Neolithic camp recreated for Brighton Festival

Neolithic Cannibals – Deep Listening to the Unheard offers a new exhibition for Brighton Festival 2024, created by a group of young people from Whitehawk and East Brighton, supported by artist Simon James, in collaboration with Class Divide and Lighthouse.
Neolithic Cannibals (contributed pic)Neolithic Cannibals (contributed pic)
Neolithic Cannibals (contributed pic)

Spokeswoman Niamh Hicks said: “Neolithic Cannibals will recreate the Neolithic Camp on Whitehawk Hill, a place of communion, celebration, and ritual, as a compassionate listening space inviting audiences to discover Whitehawk's richness, joy, playfulness, and hope, empowering local voices through rarely explored sonic expressions

“Neolithic Cannibals, a socially-engaged sound art project and exhibition, is set to debut in Brighton Festival 2024 opening to the public on May 4 at Lighthouse’s project space. The exhibition offers an immersive experience that intertwines ancient history with contemporary social activism, spearheaded by artist Simon James, born and bred in Whitehawk, in the east of the city, created by the young people of Whitehawk and East Brighton. In collaboration with Class Divide and Lighthouse, this project challenges perceptions and elevates unheard voices.

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“Drawing inspiration from the history of the Neolithic era in East Brighton and the vibrant soundscape of Whitehawk, Neolithic Cannibals is a fusion of archaeology, psycho-geography, sound art, and activism. Through imaginative and fantastical sounds, audiences will leave with a deeper appreciation for empathetic listening and consider the power of collective effort and the part we all play in addressing complex and current social issues.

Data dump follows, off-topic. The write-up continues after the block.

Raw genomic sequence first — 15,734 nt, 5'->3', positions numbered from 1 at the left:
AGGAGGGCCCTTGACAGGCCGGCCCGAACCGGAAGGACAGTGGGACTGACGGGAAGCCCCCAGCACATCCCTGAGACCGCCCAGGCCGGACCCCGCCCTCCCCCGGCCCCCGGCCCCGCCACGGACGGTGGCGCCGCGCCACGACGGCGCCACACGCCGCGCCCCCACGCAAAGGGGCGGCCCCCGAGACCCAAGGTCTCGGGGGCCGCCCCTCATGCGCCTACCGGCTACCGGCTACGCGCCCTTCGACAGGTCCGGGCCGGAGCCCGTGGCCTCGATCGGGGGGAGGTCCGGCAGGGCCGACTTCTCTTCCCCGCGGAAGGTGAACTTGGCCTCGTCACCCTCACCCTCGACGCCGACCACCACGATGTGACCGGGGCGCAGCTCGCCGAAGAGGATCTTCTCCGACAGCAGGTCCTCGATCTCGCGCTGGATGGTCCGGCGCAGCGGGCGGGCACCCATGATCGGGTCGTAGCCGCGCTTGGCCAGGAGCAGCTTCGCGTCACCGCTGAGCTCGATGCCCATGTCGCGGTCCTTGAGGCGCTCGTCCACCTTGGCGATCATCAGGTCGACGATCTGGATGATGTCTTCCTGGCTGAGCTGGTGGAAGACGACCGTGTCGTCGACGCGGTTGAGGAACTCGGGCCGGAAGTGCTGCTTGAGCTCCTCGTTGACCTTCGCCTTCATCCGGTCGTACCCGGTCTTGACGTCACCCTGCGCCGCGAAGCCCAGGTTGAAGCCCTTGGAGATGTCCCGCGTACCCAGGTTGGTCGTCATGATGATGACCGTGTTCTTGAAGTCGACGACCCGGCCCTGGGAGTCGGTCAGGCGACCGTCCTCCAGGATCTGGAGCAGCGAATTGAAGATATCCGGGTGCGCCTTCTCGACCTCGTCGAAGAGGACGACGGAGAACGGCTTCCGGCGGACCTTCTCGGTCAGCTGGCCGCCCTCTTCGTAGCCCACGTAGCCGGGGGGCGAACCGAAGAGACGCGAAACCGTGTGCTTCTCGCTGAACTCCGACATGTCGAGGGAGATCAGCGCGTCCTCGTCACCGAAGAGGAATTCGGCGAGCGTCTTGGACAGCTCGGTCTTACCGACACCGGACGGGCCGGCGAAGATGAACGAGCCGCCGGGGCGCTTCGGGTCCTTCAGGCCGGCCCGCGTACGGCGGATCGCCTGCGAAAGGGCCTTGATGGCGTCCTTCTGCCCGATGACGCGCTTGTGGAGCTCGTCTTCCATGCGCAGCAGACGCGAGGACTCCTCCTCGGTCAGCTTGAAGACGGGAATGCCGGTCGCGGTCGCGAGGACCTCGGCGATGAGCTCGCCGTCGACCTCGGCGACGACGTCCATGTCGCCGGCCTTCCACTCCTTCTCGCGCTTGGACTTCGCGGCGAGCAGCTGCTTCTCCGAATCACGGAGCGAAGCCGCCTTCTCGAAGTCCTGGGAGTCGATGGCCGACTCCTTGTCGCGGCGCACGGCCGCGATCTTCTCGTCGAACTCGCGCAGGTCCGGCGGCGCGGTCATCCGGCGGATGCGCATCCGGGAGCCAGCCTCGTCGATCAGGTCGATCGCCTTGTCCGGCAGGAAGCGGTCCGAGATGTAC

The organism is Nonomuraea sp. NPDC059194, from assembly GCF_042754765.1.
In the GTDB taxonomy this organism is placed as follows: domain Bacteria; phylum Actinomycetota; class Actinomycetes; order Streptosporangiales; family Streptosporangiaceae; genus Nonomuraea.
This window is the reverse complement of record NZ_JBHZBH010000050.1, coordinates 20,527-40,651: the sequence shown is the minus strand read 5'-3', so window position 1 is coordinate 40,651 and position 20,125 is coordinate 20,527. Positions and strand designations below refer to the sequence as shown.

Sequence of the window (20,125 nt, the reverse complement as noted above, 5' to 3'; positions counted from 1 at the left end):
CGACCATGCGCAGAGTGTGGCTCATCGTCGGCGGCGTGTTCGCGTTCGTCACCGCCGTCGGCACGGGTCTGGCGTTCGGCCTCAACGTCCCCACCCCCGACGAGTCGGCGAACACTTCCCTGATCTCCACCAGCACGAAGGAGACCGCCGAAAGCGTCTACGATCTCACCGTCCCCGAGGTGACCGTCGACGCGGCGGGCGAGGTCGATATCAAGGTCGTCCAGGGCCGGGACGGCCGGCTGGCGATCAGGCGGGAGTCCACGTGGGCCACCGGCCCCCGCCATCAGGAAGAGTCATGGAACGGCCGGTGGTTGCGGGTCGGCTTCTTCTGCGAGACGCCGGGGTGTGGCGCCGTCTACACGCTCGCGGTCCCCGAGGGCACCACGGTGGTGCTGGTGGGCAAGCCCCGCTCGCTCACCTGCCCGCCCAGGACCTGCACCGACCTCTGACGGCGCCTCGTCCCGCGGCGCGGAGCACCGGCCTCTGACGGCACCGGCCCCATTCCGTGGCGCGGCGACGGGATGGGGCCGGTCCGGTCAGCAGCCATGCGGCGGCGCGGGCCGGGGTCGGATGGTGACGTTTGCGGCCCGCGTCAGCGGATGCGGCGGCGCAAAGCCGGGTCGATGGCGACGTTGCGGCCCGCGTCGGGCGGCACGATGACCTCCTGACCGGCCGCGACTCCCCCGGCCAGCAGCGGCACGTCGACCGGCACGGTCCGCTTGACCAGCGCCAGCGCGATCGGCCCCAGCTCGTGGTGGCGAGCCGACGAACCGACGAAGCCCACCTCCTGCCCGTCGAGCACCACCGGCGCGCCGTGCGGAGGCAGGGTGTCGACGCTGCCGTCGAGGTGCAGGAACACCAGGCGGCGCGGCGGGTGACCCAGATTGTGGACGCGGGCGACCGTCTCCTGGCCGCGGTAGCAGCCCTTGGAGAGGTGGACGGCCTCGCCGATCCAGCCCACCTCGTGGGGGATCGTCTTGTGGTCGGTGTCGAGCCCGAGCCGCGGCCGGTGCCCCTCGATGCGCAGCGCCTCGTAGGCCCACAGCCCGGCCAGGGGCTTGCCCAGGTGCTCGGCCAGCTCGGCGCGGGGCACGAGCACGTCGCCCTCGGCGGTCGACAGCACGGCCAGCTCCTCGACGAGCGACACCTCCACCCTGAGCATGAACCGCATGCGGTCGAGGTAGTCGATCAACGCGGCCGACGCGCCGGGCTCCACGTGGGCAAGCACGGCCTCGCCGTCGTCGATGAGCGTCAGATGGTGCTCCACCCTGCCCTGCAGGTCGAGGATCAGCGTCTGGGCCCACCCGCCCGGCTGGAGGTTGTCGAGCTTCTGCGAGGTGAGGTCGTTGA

“Central to the project is a series of workshops led by Simon James, with the young people of Whitehawk, who have delved into the contemporary environment of East Brighton using the Whitehawk Hill Neolithic Camp as a focal point. Employing the innovative Bosing technique, pivotal in discovering the Neolithic Camp in 1929, participants have embarked on sonic explorations to uncover hidden narratives and amplify local voices.

“Neolithic Cannibals will recreate the Neolithic Camp in the exhibition space at Lighthouse - a place of communion, celebration, and ritual, inviting audiences to engage in compassionate listening. By embracing the richness, joy, playfulness, and hope of Whitehawk, this exhibition empowers local voices through rarely explored sonic expressions.”

Simon said: “The creative and media industry is dominated by middle and upper-class people in privileged positions, which means that stories from areas like Whitehawk rarely get told. The exhibition space itself should be a space to have those kinds of conversations about what it means to grow up in Whitehawk, and how that affects the rest of your life and can impact it.

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“From playful experimentation to crafting unique sounds, the young artists have dived headfirst into the world of sound art; improvising with and mixing electronic sound sources with the unique resonances of materials gathered from around their environment. This project is about more than just sound. It's about empathy, collective effort, and addressing social issues.”

Alli Beddoes, Lighthouse’s CEO and artistic director, added: “Neolithic Cannibals invites us to experience the power of sound in shaping narratives, bridging divides, and fostering empathy. Embark on a journey through time and space, guided by the voices of Whitehawk and East Brighton. We’re delighted and truly honoured to be co-producing this beautiful, thoughtful and timely exhibition with Class Divide and the future artists of Whitehawk.”

Saturday, May 4-Sunday, May 19, Wednesdays to Sundays. Doors: 12 5pm. Closed Monday and Tuesday, except Monday, May 6 or by appointment. Lighthouse Project Space, New England House, Elder Place, York Hill Corner, BN1 4GH.